The Absurdity of Preaching

I think the Book of Jonah is an absurd book. But it is not just the book that is absurd. Preaching is a little absurd, isn’t it? I spend hours reading the biblical text, consulting commentaries, writing the sermon, creating a powerpoint, learning the sermon, and then I get up to give this message, and that’s it. The moment has passed. I wonder what happened in that moment? How was God present? There is something absolutely foolish and wonderful about preaching. Christians believe that our words matter and can impact people, that telling the stories from the Bible and connecting them to our lives is important. We encourage people to gather and listen to a speech that is immersed in God’s Word. It is so valuable to us that it is something that happens in most of our Sunday gatherings. We believe that God breathes onto such words, and these words can inspire us, change us, shape us to be God’s people.

The story of Jonah begins with the Word of God coming to Jonah, and God summons Jonah to preach. Jonah is called to preach against a city that has become wicked. It seems absolutely terrifying and absurd that Jonah’s sermons could make any difference in that city. Yet this is a common way that God chooses to work. He raises people up, and he says: speak, speak in my name and with my power. We are a small community here in Seaforth; struggling to make the microphones work, sometimes the computer freezes and the powerpoints don’t work, we still have a few people joining us on Zoom trying to listen in. I look around, and some people are nodding, and some people are yawning. I can be tempted to think that preaching does not have any value. But after spending some time in Jonah I have instead decided to embrace the absurdity of preaching once more. When I get up to preach, I want to offer my sermon first and foremost to God. This is for you. May these words delight you. I am asking God’s Spirit to be present in these words and do something powerful and unexpected.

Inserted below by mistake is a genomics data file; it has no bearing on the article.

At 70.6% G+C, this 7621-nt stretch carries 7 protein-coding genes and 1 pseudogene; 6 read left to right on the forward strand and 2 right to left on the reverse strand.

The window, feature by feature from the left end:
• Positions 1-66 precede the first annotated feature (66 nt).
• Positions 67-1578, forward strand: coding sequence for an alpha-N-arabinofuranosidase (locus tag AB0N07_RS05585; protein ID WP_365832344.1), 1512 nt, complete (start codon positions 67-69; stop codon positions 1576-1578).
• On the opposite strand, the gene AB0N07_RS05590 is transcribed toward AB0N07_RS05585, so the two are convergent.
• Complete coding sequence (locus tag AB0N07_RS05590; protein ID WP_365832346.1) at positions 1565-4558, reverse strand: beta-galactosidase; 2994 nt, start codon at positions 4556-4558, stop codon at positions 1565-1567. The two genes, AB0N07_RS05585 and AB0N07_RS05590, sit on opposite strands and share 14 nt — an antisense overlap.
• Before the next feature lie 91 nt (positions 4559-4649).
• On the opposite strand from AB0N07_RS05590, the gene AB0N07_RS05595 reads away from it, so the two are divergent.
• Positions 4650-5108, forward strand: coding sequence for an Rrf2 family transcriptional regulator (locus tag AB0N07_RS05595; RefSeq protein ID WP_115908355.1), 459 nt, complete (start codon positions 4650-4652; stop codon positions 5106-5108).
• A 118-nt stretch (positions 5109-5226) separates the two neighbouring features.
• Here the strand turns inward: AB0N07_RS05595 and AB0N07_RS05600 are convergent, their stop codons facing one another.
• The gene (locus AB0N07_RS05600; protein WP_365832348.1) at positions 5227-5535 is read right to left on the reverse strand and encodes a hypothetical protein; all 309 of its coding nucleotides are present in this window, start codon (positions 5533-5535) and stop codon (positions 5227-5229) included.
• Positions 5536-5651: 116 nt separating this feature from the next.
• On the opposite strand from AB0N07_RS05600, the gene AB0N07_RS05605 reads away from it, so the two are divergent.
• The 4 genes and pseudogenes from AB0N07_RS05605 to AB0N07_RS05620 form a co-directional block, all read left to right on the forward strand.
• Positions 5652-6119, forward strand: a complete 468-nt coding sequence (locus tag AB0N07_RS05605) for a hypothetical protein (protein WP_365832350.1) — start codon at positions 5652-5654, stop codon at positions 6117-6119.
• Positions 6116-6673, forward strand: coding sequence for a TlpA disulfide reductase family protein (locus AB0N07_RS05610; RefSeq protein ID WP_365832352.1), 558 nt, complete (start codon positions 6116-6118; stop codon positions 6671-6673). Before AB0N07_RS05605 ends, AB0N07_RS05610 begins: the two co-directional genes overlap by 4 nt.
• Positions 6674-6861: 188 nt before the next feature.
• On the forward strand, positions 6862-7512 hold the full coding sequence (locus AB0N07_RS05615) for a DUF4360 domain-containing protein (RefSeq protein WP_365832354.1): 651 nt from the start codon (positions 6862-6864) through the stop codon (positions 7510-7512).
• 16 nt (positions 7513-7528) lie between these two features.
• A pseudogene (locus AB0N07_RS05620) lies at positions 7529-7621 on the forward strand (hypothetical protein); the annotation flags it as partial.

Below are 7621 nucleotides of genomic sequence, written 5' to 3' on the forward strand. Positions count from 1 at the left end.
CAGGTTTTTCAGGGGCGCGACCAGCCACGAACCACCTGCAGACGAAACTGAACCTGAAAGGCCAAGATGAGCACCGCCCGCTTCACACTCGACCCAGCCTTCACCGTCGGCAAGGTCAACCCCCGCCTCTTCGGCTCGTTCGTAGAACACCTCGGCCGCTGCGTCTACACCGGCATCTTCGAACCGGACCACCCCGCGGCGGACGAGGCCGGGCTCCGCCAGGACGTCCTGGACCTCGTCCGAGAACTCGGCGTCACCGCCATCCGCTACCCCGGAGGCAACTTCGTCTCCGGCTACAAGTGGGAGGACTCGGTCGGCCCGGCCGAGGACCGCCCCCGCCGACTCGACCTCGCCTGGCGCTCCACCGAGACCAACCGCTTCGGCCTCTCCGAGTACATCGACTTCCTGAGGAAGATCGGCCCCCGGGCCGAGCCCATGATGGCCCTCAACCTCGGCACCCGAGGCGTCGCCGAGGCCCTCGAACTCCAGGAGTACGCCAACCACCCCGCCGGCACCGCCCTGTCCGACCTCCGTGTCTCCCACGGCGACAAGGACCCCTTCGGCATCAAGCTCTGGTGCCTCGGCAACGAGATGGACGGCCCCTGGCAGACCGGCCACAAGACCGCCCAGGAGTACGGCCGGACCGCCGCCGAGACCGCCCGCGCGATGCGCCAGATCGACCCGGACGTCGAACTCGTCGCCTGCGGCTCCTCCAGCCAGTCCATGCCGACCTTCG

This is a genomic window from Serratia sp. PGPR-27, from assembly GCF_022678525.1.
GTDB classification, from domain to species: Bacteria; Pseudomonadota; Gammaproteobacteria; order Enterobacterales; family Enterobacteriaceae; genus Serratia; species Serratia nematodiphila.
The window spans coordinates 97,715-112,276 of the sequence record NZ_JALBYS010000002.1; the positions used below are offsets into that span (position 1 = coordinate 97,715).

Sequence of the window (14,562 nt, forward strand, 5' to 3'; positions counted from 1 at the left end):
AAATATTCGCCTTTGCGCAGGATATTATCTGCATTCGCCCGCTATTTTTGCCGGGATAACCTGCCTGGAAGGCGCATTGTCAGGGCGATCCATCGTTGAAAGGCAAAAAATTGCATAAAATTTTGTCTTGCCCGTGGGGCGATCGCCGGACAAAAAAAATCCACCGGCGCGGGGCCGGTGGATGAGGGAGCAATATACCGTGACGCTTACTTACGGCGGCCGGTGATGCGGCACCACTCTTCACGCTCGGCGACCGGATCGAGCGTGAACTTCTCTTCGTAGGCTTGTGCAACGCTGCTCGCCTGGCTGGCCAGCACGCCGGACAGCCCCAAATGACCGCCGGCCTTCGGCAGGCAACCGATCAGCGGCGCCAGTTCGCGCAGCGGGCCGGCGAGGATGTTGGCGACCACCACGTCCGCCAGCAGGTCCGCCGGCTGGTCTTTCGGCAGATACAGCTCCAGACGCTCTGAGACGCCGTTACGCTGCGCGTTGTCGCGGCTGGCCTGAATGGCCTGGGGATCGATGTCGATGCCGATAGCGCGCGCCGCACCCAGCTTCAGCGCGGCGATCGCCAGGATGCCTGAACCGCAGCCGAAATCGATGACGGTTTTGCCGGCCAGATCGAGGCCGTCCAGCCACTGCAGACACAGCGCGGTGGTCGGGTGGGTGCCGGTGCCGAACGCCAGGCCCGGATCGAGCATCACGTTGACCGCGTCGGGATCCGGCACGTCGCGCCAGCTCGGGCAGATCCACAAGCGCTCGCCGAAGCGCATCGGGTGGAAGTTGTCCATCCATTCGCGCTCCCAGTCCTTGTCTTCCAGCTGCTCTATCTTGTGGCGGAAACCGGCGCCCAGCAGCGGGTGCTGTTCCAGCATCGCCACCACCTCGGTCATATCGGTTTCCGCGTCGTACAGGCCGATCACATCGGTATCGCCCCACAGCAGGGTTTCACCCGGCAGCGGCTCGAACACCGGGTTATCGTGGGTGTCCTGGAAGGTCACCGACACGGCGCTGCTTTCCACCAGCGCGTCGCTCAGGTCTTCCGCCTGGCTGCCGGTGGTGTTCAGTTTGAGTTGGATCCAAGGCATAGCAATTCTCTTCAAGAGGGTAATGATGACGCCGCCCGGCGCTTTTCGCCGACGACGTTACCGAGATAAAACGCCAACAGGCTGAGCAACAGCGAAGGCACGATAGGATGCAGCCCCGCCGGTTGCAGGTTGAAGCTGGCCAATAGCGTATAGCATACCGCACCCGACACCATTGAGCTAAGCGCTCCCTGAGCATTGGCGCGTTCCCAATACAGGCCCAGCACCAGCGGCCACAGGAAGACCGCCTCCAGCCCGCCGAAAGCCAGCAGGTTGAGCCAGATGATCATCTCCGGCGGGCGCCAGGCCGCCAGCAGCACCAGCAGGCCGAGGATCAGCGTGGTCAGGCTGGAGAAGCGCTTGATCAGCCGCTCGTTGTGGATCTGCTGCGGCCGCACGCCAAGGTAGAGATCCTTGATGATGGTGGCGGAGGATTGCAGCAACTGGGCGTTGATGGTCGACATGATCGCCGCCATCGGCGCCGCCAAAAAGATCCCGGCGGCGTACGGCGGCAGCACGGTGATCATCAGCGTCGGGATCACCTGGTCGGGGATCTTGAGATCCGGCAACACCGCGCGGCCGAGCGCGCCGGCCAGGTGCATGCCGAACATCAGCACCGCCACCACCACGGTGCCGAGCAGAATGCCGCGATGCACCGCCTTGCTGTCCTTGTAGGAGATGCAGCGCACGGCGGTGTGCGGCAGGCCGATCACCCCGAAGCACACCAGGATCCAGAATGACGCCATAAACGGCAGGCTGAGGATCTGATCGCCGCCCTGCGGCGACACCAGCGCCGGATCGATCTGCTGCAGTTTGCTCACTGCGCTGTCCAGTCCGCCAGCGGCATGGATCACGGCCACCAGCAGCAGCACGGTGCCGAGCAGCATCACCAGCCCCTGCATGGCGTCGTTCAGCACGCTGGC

For those who are interested here are resources that I drew on to help me prepare to preach Jonah 1:

  • David Benjamin Blower, Sympathy for Jonah
  • Richard Flanagan, The Living Sea of Waking Dreams
  • Geoff Thompson and Benjamin Sveen, Border controls leave an army of invisible workers trapped on floating sweatshops, ABC News, https://www.abc.net.au/news/2020-11-21/maritime-workers-left-floating-in-a-sea-of-red-tape/12899040
  • Charis Chang, Survey shows absurd amount Aussies earning $200k need to earn to feel wealthy, News.com.au, https://www.news.com.au/finance/money/budgeting/survey-shows-absurd-amount-aussies-earninCg-200k-need-to-earn-to-feel-wealthy/news-story/1c1f98c2aada7d29201fc9384d313bd1
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